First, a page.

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Food Can't Be Medicine Until it is Accessible to All: An Interview with Camren Stott

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The Kent County Food Policy Council interviews Camren Stott, Anishinaabe chef and co-owner of Thirteen Moons Kitchen

/Camren Stott

As part of our Everybody Eats project, the Kent County Food Policy Council is highlighting food experiences in Kent County. Below is an interview with Camren Stott, an Anishinaabe chef and co-owner of Thirteen Moons Kitchen from Grand Rapids who works to ensure that culturally relevant food is available to Indigenous communities. Camren is also a member of the Kent County Food Policy Council.

Thank you, Camren, for your good food work and sharing your thoughts with us!

Tell me about your relationship with food.

Camren: I’ve always lived on the fence of poverty. Growing up, we had a lot of commodity foods, so I had to get creative with how to make food more flavorful and incorporate different ingredients to make it a well-rounded meal. As a child, my relationship with food was a little rocky but it allowed me to discover my creativity which inspired me to work to change the food system and expand what people have access to.

I’ve been a chef for the past five or six years and something that has always bothered me is accessibility. I have a philosophy that food is medicine; but from my perspective, food is not medicine until it is accessible to all.

In what way do you engage in the local food system?

Camren: I am an Anishinaabe chef and I work with a lot of Indigenous food organizations (like I-Collective and Native American Food Sovereignty Alliance). The aim is to utilize Indigenous food systems to create an atmosphere where culturally relevant food is available to Native Americans. I also do this work in response to the health epidemics that Native communities face.

As part of I-Collective, we advocate for food justice for Indigenous people. We do a lot of work in education – we just put out an online cookbook that uses Indigenous ingredients. We are composed of a lot of different people: chefs, elders, and agriculturalists. We utilize everything under the umbrella of Indigenous food systems from growing food, foraging, and making food utilizing Indigenous ingredients. We believe in land as pedagogy. Everything that we do is for the benefit of educating people on Indigenous food systems so that we can make it accessible to Indigenous people everywhere.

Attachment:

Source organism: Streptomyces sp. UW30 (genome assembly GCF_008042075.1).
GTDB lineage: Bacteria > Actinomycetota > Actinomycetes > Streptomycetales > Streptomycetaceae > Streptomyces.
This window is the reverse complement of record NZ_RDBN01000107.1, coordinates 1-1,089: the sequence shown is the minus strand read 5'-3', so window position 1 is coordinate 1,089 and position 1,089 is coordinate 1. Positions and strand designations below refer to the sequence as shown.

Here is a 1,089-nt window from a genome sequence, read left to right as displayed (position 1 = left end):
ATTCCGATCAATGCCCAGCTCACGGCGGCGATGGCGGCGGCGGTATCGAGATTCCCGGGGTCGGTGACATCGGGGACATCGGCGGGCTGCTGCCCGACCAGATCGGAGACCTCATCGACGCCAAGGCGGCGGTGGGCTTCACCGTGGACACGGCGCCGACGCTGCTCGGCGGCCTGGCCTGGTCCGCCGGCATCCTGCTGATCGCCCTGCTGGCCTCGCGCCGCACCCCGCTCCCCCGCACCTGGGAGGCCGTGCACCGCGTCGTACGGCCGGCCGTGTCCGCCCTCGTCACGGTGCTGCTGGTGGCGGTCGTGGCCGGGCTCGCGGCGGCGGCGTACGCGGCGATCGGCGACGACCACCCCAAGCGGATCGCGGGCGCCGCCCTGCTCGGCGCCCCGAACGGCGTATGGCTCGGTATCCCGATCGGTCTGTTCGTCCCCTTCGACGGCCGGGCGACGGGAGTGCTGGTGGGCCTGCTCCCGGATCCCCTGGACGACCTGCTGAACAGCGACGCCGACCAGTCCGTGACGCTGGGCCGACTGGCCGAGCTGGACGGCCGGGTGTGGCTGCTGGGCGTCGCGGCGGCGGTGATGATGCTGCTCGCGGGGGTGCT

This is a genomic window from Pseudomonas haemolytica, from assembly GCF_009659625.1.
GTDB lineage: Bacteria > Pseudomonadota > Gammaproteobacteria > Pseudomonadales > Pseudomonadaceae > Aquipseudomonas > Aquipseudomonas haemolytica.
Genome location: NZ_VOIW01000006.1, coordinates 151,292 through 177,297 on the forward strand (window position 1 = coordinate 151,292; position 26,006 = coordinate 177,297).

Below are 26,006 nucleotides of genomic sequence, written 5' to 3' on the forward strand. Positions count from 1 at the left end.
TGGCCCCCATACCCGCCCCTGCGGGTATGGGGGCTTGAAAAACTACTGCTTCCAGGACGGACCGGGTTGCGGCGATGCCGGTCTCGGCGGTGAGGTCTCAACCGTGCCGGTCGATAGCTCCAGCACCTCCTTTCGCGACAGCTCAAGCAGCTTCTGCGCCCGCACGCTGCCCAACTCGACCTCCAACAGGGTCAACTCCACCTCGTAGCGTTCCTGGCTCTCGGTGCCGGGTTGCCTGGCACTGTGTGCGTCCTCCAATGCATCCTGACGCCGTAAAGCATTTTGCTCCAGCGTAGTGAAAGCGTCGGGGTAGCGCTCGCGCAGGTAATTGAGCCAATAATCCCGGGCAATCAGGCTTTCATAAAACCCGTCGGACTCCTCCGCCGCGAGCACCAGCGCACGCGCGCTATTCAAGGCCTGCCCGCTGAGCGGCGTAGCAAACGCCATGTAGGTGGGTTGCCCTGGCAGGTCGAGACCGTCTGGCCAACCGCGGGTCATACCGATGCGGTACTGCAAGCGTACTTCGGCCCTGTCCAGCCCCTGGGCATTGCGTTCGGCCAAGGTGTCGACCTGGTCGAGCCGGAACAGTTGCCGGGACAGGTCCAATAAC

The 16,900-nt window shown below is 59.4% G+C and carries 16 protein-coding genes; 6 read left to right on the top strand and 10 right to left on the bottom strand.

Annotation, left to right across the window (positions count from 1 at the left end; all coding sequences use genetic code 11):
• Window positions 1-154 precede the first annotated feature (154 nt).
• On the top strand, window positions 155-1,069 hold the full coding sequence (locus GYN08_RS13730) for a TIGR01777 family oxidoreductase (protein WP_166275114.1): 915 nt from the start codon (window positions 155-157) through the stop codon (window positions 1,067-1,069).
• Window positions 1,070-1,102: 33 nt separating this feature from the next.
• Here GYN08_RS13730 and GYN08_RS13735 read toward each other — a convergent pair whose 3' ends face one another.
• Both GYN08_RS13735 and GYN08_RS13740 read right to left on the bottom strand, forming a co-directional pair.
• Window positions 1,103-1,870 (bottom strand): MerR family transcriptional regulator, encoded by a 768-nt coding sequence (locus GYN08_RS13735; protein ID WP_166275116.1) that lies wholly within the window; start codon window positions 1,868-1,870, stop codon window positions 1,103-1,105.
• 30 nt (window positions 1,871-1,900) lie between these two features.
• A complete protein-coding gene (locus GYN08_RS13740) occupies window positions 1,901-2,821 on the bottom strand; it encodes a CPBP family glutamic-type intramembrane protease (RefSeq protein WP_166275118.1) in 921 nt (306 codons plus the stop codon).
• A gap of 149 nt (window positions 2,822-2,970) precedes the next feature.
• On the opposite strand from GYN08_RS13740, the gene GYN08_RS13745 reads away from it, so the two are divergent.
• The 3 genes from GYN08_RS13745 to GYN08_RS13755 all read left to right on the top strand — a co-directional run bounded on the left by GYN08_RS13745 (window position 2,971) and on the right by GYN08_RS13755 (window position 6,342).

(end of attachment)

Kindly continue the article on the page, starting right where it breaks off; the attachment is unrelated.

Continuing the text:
Our job as chefs is to take Indigenous ingredients and create our own cuisine with them: we translate them into a modern context (for example, I make a bison meatloaf). This is how we feed our community. We are not chefs run by ego – it’s more so to utilize and feed our community via restaurants, food pop-ups, and food drives.

If you were to design a food system rooted in equity, justice and sovereignty, where would you focus your attention and why?

Camren: I would definitely focus my attention on majority BIPOC (Black, Indigenous and People of Color) communities. BIPOC communities are underserved in Kent County. My main goal is to ensure that people aren't going hungry. I would refocus on teaching people how to grow their own food and giving them space to do so. There needs to be more community gardens. People shouldn’t have to pay for produce. Because people are working full time jobs and have other commitments or outside factors holding them back, people don’t get the privilege to care about what they are putting in their bodies. The misconception is that lower-income families or people in poverty do not care…they do care, they just don’t have the option to act on it because it is not affordable, and they are more worried about the systemic problems that they are facing. Access to healthy food is a great start in creating a food system rooted in equity and justice.


Interview by: Nicole Kukla

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